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#debt ceiling

You are beating up on President Obama just constantly, and it just is incredible to me that you don’t pay attention to the idea that the country was facing (a) potential depression, and you had a president that stepped in, offered leadership that pulled us off the brink, Sean. …You are having a tantrum. In fact, you’re mad at other Republicans — you say, why is the Wall Street Journal, why is the Weekly Standard, why are other Republicans saying to the Tea Party people, ‘You have gone over the line?’ You’re encouraging this kind of behavior, Sean!

…You hate the stimulus spending. You say ‘that contributed to the high rate of (joblessness) under the spineless Obama!’ I’ve heard your rap. But what I’m saying to you, Sean, is do you realize 40 percent of (stimulus) spending was on tax breaks for people? Tax breaks? …In other words, President Obama tried to spend some money, cut taxes for everybody in the country — as I said, 40 percent of the stimulus spending — and all you can do is say ‘Well, it didn’t exactly work as predicted!’ as opposed to saying ‘He tried something instead of just simply obstructing,’ which is what the Republicans have been doing all along.

Fox “News” contributor JUAN WILLIAMS, arguing with conservative nozzle of a douche Sean Hannity over the outcome of the debt negotiations — and President Obama’s overall job performance, on Hannity.

(via Mediaite)

The agreement would raise the $14.3 trillion debt limit in two stages by as much as $2.4 trillion. It represents a victory for Obama, in that it would allow him to avoid another politically grueling and economically damaging debt-limit fight in the heat of the 2012 presidential campaign.

However, Obama failed to secure other top priorities, including fresh measures to revive the flagging recovery and an end to tax breaks for corporations and the wealthy. Obama said he would pursue those priorities later this year, when a new congressional committee would begin the search for a broader debt-reduction plan, under the terms of the deal.

“The ultimate solution to our deficit problem must be balanced,” Obama said Sunday. “That’s why the second part of this agreement is so important.”

Republicans, by contrast, won severe cuts to agency budgets over the next decade and the prospect of deeper cuts to come, delivering on the campaign promises that helped them gain control of the House in last fall’s congressional elections. Democrats also agreed to stage a vote on a balanced-budget amendment, which has become a rallying point for tea-party-aligned conservatives.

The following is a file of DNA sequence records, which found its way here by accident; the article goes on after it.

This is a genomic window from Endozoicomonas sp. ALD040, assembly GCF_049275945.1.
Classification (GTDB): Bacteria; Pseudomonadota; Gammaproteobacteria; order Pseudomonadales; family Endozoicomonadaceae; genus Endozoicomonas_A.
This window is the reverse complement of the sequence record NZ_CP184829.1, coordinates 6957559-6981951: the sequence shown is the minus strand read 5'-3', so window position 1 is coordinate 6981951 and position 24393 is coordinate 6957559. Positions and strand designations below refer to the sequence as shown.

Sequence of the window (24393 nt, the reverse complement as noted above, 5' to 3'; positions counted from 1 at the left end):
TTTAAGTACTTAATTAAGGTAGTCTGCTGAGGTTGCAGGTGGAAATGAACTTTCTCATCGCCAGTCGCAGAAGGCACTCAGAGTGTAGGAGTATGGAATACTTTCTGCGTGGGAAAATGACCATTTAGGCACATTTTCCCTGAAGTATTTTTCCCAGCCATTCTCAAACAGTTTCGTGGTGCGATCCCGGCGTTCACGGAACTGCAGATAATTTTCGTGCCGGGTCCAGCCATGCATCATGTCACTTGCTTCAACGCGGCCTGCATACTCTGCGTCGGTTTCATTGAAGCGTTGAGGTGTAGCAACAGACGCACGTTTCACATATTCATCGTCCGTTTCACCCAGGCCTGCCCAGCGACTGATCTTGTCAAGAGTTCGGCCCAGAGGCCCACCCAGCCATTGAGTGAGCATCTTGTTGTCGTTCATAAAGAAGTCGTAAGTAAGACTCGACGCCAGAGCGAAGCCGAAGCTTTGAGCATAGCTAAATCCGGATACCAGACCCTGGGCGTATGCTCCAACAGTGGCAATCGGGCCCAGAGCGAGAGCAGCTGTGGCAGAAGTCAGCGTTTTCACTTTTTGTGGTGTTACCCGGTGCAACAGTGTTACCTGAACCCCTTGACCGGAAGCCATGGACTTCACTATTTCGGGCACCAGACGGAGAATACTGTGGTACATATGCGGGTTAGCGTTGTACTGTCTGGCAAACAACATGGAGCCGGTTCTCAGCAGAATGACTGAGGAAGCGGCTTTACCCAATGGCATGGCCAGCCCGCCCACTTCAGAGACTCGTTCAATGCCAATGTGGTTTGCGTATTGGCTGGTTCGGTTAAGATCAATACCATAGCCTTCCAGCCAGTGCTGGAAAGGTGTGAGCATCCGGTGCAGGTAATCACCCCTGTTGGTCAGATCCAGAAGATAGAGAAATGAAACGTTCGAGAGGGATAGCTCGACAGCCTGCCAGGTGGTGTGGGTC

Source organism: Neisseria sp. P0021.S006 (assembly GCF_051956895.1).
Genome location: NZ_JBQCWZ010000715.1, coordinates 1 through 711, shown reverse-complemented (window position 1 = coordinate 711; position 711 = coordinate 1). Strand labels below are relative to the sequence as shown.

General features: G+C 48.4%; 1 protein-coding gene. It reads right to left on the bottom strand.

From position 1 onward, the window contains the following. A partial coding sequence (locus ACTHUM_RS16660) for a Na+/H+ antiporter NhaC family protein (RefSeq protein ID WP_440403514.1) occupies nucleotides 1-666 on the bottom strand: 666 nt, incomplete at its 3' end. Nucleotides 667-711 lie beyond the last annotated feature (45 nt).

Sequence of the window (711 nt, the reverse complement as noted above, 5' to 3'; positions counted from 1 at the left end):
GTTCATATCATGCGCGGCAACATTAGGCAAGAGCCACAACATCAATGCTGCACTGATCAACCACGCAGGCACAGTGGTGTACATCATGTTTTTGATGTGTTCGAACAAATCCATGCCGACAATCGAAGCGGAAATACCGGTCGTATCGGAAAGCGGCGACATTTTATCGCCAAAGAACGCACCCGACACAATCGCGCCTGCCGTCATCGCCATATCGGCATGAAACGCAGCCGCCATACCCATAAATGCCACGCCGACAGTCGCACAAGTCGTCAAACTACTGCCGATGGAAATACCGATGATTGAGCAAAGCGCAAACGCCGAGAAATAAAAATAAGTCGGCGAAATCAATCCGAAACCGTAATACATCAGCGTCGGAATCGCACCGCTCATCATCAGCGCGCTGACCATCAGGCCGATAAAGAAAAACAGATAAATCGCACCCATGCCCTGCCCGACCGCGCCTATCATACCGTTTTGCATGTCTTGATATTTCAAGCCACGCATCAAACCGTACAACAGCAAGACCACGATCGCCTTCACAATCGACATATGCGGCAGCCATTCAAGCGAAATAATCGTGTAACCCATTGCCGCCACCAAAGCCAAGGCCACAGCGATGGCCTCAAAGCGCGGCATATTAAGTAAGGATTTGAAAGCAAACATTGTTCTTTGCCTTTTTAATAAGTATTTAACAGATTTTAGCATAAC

The Washington Post, “White House, Congressional Leaders Reach Debt Deal”

“Sausage making is not pretty. But the sausage we have, I think, is a very different sausage from when we started.”

Senator DIANNE FEINSTEIN (D - California), on the torturous debt negotiation process.

Thanks, Jimmy Dean.

(via the New York Times)

Senator Mitch McConnell of Kentucky, the Republican leader, said Sunday morning that he was “very close” to recommending to his members that they sign on to a debt deal with President Obama and the Democrats.

Speaking on the CNN program “State of the Union,” Mr. McConnell said the deal included as much as $3 trillion in cuts over the next 10 years, with much of that decided later this year by a joint congressional committee.

“What conservatives want to do is cut spending,” he said. “We’ve come a long way. This agreement is likely to encompass up to $3 trillion is spending cuts.”

In addition, Mr. McConnell said the agreement would allow votes in Congress on a balanced budget amendment.

Senator Charles E. Schumer of New York, a top Democrat in the Senate, cautioned on the same program that “there is no final agreement. No one has signed off on a final agreement.”

But he indicated the he and others were expressing optimism because of the ongoing discussions between the congressional leaders.

“If there is a word that would sum up the mood it would be relief,” he said. “Relief that we won’t default.”

The New York Times, “McConnell Sees Debt Deal ‘Very Close,’ Focus Is On Triggers for Cuts.”

Today, “progress” is partly defined by how slowly we get there.

THE WASHINGTON POST: How going into default will screw us all. Or, many / most of us. »

  • Monthly budgets might take a hit.  Treasury would have to conserve cash and prioritize its payments, endangering the estimated 80 million checks the government pays each month, including 56 million to Social Security beneficiaries and 8.3 million to disabled citizens.  The elderly, the disabled and anyone else counting on the government for unemployment assistance, food stamps or other benefits would feel the pinch.